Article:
# Is there anything preventing a Lawful Evil Paladin?

## The concept

With the vanishing of alignment restrictions on Paladins in 5e, I have been toying with the idea of a (PC or NPC) Lawful Evil Paladin.

My particular image is of a Noble background Paladin with:

• Personality Trait: If you do me an injury, I will crush you, ruin your name, and salt your fields.

• Ideal: Responsibility. It is my duty to respect the authority of those above me, just as those below me must respect mine. (Lawful)

• Bond: My loyalty to my sovereign is unwavering.

• Flaw: In fact, the world does revolve around me.

He has a firm and unshakable belief that society as currently structure (i.e. with him near the top) is the way things should be; anyone who seeks to challenge or change this is, by definition, evil in intent if not in deed.

## The Rules

Relevantly, the rules have this to say on Paladins (PHB pp. 82-88)

paladins are united by their oaths to stand against the forces of evil.

A paladin swears to uphold justice and righteousness, to stand with the good things of the world against the encroaching darkness, and to hunt the forces of evil wherever they lurk.

are you an embittered loner sworn to take vengeance on those who have done great evil, sent as an angel of death by the gods or driven by your need for revenge?

did some terrible event—the destruction of your home, perhaps—drive you to your quests?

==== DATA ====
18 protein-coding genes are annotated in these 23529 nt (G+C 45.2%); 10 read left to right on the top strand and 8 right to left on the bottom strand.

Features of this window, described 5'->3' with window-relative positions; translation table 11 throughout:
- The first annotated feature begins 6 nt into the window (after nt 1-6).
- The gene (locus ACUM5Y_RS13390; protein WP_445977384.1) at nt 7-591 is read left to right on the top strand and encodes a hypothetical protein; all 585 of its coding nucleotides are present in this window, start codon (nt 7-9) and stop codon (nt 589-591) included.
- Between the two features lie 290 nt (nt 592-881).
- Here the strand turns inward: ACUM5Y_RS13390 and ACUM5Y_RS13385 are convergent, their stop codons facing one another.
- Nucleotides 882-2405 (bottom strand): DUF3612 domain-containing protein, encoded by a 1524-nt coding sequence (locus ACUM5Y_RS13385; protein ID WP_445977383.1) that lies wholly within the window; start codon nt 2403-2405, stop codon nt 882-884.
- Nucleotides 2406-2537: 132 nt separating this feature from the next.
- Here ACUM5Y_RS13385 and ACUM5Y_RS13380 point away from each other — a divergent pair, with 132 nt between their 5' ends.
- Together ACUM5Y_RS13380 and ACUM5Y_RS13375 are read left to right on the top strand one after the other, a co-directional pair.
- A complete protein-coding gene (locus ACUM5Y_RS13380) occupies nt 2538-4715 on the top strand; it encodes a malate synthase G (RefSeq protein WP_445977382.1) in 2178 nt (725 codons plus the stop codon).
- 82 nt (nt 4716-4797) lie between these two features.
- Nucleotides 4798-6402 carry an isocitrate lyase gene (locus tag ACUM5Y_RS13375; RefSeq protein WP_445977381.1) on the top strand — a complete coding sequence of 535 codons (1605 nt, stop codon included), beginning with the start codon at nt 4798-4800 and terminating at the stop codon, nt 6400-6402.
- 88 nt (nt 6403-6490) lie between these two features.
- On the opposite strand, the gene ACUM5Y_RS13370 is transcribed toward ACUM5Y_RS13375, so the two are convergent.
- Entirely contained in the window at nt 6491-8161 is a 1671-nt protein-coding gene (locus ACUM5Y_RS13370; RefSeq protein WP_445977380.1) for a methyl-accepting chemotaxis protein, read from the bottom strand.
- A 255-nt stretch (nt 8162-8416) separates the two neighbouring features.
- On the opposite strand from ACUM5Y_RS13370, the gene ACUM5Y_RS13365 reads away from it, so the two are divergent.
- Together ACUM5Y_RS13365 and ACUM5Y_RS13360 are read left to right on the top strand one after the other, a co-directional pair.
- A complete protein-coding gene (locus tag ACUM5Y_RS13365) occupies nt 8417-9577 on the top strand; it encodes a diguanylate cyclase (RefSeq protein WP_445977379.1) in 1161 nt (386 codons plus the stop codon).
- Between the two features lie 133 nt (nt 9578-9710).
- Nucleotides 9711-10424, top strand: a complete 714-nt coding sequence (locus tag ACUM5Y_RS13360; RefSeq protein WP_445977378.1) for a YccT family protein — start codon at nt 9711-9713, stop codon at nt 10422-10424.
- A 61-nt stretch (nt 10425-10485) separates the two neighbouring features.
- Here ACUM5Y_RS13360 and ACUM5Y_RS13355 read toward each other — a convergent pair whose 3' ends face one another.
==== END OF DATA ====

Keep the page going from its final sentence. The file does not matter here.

paladins are rarely of any evil alignment

The tenets of the Oath of Vengeance vary by paladin, but all the tenets revolve around punishing wrongdoers by any means necessary. Paladins who uphold these tenets are willing to sacrifice even their own righteousness to mete out justice upon those who do evil, so the paladins are often neutral or lawful neutral in alignment. The core principles of the tenets are brutally simple.

Fight the Greater Evil. Faced with a choice of fighting my sworn foes or combating a lesser evil. I choose the greater evil.

No Mercy for the Wicked. Ordinary foes might win my mercy, but my sworn enemies do not.

By Any Means Necessary. My qualms can’t get in the way of exterminating my foes.

Restitution. If my foes wreak ruin on the world, it is because I failed to stop them. I must help those harmed by their misdeeds.

I have highlighted the really key bit - paladins are rarely of any evil alignment - which means that there are some paladins who are. I have also focused on the Oath of Vengeance paladins since the tenets of the others are more directly in conflict with an evil alignment.

Relevantly, the rules have this to say about alignment (PHB p. 122)

Lawful evil (LE) creatures methodically take what they want, within the limits of a code of tradition, loyalty, or order. Devils, blue dragons, and hobgoblins are lawful evil.